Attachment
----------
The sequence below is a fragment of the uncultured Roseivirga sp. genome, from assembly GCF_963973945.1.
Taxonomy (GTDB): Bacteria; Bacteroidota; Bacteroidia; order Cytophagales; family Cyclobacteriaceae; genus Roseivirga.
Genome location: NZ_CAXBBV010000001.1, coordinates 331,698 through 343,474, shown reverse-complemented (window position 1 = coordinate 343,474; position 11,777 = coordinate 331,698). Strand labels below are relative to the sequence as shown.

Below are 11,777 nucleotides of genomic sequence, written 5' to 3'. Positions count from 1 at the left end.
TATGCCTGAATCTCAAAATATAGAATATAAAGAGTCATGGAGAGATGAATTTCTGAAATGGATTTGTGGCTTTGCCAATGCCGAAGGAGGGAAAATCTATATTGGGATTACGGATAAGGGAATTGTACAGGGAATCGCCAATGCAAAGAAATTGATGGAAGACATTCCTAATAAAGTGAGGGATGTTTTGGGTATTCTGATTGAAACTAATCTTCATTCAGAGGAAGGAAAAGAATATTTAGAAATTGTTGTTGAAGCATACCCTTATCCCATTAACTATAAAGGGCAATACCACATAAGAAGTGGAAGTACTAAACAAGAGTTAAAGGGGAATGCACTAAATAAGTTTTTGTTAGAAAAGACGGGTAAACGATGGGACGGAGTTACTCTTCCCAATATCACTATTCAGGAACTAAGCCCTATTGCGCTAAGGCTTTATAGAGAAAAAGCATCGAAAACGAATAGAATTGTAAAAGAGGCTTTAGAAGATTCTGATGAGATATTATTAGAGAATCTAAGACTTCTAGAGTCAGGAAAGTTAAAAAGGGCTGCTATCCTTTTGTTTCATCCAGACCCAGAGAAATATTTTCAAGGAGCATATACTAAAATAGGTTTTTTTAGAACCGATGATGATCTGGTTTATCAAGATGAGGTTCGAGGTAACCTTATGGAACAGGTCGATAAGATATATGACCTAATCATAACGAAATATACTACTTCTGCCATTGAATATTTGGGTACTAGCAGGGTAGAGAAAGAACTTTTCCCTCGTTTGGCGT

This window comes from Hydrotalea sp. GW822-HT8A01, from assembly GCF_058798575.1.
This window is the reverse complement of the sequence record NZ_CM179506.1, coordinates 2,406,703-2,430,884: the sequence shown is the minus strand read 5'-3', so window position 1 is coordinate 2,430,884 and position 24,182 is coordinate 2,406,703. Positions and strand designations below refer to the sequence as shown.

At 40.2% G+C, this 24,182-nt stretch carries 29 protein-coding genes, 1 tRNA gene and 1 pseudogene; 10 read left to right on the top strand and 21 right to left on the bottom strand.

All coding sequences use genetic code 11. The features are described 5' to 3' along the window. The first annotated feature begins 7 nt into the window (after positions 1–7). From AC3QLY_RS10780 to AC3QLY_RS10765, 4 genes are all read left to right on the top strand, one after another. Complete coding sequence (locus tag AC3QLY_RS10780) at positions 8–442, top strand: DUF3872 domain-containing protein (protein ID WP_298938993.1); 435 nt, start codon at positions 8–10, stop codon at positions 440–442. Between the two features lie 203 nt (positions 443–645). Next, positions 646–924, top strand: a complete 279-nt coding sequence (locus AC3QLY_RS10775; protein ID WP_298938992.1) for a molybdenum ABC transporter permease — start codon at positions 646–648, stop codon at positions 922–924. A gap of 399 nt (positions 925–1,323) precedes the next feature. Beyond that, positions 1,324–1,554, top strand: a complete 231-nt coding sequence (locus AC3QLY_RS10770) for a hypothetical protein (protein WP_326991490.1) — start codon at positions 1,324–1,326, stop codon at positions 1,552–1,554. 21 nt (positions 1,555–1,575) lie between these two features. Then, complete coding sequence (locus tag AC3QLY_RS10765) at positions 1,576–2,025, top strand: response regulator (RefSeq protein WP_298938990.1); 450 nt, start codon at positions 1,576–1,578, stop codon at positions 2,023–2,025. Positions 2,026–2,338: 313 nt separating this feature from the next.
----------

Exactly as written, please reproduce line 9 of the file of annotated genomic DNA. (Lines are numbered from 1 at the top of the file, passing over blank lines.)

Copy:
All coding sequences use genetic code 11. The features are described 5' to 3' along the window. The first annotated feature begins 7 nt into the window (after positions 1–7). From AC3QLY_RS10780 to AC3QLY_RS10765, 4 genes are all read left to right on the top strand, one after another. Complete coding sequence (locus tag AC3QLY_RS10780) at positions 8–442, top strand: DUF3872 domain-containing protein (protein ID WP_298938993.1); 435 nt, start codon at positions 8–10, stop codon at positions 440–442. Between the two features lie 203 nt (positions 443–645). Next, positions 646–924, top strand: a complete 279-nt coding sequence (locus AC3QLY_RS10775; protein ID WP_298938992.1) for a molybdenum ABC transporter permease — start codon at positions 646–648, stop codon at positions 922–924. A gap of 399 nt (positions 925–1,323) precedes the next feature. Beyond that, positions 1,324–1,554, top strand: a complete 231-nt coding sequence (locus AC3QLY_RS10770) for a hypothetical protein (protein WP_326991490.1) — start codon at positions 1,324–1,326, stop codon at positions 1,552–1,554. 21 nt (positions 1,555–1,575) lie between these two features. Then, complete coding sequence (locus tag AC3QLY_RS10765) at positions 1,576–2,025, top strand: response regulator (RefSeq protein WP_298938990.1); 450 nt, start codon at positions 1,576–1,578, stop codon at positions 2,023–2,025. Positions 2,026–2,338: 313 nt separating this feature from the next.